“I think Dylan’s ready, and he’s taking all of the snaps now,” explained Coach Spurrier. “I don’t think Connor’s going to be a hundred-percent. But, he loves to play, as you know.…………………………………. I think it’s time to let Dylan see what he can do, and go from there………………………………………. Right now, Connor’s knee is going to bother him a little bit, but he’s going to say he can play. But, I just sort of feel like let’s give Dylan a shot, and see what happens.”
What’s going to happen is that South Carolina is going to run the football. On the season, the Gamecocks have run the football on more than 60% of their offensive plays. Back-up RB Brandon Wild has missed several games, and he’s not listed on the Depth Chart for this week, so the load will fall to the Gamecocks’ workhorse, 5’9” 215-pound sophomore RB Mike Davis, who thus far this season has rushed for 879 yards and 10 TDs on 132 carries (6.7 yards/carry). His 125.6 rushing yards/game leads the SEC. And with 17 receptions, Davis is South Carolina’s fourth-leading receiver, so he’s also very much a threat out of the backfield.
“I think Mike Davis is a great tailback,” said Missouri Defensive Coordinator Dave Steckel. “I think he’s explosive. He’s got great speed. He’s got great change of direction. And, he’s also very physical.”
While Davis has been the workhorse on the ground, with 43% of South Carolina’s carries and 56% of their rushing yards, Coach Spurriers’ Gamecocks have spread the ball around in the passing game, as 8 different players have averaged at least 1 reception/game. South Carolina’s top three receivers are 5’9” 196-pound junior WR Bruce Ellington (21 receptions for 332 yards and 3 TDs), 5’9” 166-pound junior WR Damiere Byrd (19 receptions for 384 yards and 3 TDs), and 5’7” 174-pound junior WR Nick Jones (19 receptions for 195 yards and 3 TDs).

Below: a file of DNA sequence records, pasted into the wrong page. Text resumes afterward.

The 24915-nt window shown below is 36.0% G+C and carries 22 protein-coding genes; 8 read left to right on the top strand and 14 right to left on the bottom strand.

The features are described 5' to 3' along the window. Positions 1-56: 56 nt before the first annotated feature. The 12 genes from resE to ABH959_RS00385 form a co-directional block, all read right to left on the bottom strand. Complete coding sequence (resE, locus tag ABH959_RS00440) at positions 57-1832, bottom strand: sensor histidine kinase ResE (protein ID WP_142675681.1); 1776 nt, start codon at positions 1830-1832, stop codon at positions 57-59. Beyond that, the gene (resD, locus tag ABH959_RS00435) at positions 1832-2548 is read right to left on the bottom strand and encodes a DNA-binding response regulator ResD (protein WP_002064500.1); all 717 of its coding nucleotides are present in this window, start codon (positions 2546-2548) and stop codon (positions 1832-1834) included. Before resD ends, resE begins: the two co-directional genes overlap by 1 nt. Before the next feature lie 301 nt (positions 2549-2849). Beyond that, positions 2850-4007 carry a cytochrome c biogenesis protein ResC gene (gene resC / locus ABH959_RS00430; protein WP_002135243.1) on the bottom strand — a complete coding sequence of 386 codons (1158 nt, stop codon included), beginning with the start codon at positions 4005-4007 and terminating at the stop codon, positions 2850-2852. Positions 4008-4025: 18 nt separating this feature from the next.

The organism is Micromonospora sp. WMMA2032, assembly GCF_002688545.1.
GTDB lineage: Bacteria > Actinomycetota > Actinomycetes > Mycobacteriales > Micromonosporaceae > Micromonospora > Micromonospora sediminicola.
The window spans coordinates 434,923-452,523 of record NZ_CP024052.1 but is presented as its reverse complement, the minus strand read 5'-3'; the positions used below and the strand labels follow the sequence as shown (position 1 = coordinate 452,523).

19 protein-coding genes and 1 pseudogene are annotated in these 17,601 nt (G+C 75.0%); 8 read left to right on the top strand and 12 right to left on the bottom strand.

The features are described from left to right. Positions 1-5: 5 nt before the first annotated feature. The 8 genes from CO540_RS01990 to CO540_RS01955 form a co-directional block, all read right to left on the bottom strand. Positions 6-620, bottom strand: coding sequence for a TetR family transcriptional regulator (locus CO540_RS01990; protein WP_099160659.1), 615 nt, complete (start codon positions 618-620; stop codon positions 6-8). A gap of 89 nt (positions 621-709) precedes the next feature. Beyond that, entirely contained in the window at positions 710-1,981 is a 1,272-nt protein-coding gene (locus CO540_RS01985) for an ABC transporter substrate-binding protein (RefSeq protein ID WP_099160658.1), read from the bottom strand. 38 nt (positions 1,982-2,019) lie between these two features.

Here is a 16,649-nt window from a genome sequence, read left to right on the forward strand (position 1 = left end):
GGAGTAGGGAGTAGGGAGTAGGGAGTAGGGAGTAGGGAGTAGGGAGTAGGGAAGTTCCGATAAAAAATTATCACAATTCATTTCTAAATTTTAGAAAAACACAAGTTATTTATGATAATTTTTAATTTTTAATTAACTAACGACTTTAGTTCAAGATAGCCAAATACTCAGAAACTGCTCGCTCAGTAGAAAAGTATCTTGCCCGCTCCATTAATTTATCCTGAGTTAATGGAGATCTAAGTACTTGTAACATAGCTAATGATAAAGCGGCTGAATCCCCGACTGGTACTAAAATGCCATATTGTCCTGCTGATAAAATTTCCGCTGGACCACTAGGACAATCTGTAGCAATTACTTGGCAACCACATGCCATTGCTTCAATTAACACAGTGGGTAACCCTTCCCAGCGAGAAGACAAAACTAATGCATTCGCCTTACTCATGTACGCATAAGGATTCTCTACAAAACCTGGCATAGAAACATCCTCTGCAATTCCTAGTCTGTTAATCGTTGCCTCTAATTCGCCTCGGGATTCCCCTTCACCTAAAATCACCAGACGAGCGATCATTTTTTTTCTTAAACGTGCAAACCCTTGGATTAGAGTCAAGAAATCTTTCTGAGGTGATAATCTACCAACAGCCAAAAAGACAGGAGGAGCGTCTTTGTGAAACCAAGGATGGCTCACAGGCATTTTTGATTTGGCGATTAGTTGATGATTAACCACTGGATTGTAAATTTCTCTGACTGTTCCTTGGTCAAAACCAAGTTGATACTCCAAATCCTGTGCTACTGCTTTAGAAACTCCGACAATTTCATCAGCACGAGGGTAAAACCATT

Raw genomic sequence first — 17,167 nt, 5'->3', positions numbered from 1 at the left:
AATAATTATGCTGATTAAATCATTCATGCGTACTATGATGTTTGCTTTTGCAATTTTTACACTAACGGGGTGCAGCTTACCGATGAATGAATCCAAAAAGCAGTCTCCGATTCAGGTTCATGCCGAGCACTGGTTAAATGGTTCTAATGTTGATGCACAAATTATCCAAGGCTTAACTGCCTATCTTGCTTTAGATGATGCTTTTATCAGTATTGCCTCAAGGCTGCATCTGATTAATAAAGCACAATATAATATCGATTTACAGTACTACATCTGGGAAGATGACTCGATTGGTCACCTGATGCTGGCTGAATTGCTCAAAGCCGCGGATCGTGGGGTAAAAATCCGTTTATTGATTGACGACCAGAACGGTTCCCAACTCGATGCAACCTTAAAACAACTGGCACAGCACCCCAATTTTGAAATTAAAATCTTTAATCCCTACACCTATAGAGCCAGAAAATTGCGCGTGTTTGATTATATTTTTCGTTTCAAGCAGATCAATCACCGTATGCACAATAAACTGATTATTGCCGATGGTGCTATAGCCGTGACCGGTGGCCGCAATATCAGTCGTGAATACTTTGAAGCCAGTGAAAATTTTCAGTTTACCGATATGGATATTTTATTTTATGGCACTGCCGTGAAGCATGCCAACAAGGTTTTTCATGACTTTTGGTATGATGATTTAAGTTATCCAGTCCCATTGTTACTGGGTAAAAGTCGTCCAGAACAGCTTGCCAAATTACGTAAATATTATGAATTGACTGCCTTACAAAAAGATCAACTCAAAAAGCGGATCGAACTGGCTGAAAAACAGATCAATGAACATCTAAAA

South Carolina runs the football, and runs the football. Then, they fake a hand-off, and throw the football off of play-action. If they’re successful running the football, their play-action is much more effective. The Gamecocks play a couple of tight ends, including 6’5” 242-pound junior Rory Anderson (10 receptions for 123 yards) and 6’6” 237-pound sophomore Jerell Adams (5 receptions for 110 yards).
South Carolina plays a base 4-3 defense, and much like Missouri, the strength of their defense is their front four. Their right defensive end, 6’6” 274-pound junior Jadeveon Clowney, is generally considered to be a lock as a top pick in next spring’s NFL Draft. Clowney hasn’t been quite as productive this year, with just 18 tackles, including 5.5 TFLs, and 2 sacks, to go along with 6 QB hurries and a forced fumble this season. Teams have game-planned to try to off-set Clowney's impact.
“Clowney’s a great player,” said Coach Pinkel. “Everybody has some kind of a plan for him. And, we'll have our (plan). The problem is with that team, they’ve got a lot of good players. Their front guys are really, really good! So, they present a lot of problems.................................................. The problem is that you’ve got a problem on the other side, too.”
The guy on the other side is 6’5” 263-pound senior DE Chaz Sutton, who has recorded 19 tackles, including 6.5 TFLs, and 2 sacks, to go along with 2 QB hurries.